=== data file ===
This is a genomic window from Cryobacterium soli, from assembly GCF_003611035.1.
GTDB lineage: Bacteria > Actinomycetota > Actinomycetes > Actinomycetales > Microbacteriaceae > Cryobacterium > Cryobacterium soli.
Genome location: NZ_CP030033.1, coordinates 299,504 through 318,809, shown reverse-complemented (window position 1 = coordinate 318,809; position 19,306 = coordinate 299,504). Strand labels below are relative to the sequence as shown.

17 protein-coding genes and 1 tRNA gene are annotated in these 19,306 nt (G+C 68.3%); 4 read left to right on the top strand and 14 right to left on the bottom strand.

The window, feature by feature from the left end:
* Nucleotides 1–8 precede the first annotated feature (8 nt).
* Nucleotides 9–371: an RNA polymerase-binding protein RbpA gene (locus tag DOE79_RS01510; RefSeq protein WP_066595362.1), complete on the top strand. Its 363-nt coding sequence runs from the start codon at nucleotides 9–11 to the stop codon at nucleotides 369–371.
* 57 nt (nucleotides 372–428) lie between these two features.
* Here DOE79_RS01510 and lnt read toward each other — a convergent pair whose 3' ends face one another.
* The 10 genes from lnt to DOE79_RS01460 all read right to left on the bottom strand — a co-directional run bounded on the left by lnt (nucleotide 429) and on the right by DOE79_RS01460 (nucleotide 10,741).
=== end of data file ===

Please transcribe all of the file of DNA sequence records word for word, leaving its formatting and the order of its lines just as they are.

This is a genomic window from Cryobacterium soli, from assembly GCF_003611035.1.
GTDB lineage: Bacteria > Actinomycetota > Actinomycetes > Actinomycetales > Microbacteriaceae > Cryobacterium > Cryobacterium soli.
Genome location: NZ_CP030033.1, coordinates 299,504 through 318,809, shown reverse-complemented (window position 1 = coordinate 318,809; position 19,306 = coordinate 299,504). Strand labels below are relative to the sequence as shown.

17 protein-coding genes and 1 tRNA gene are annotated in these 19,306 nt (G+C 68.3%); 4 read left to right on the top strand and 14 right to left on the bottom strand.

The window, feature by feature from the left end:
* Nucleotides 1–8 precede the first annotated feature (8 nt).
* Nucleotides 9–371: an RNA polymerase-binding protein RbpA gene (locus tag DOE79_RS01510; RefSeq protein WP_066595362.1), complete on the top strand. Its 363-nt coding sequence runs from the start codon at nucleotides 9–11 to the stop codon at nucleotides 369–371.
* 57 nt (nucleotides 372–428) lie between these two features.
* Here DOE79_RS01510 and lnt read toward each other — a convergent pair whose 3' ends face one another.
* The 10 genes from lnt to DOE79_RS01460 all read right to left on the bottom strand — a co-directional run bounded on the left by lnt (nucleotide 429) and on the right by DOE79_RS01460 (nucleotide 10,741).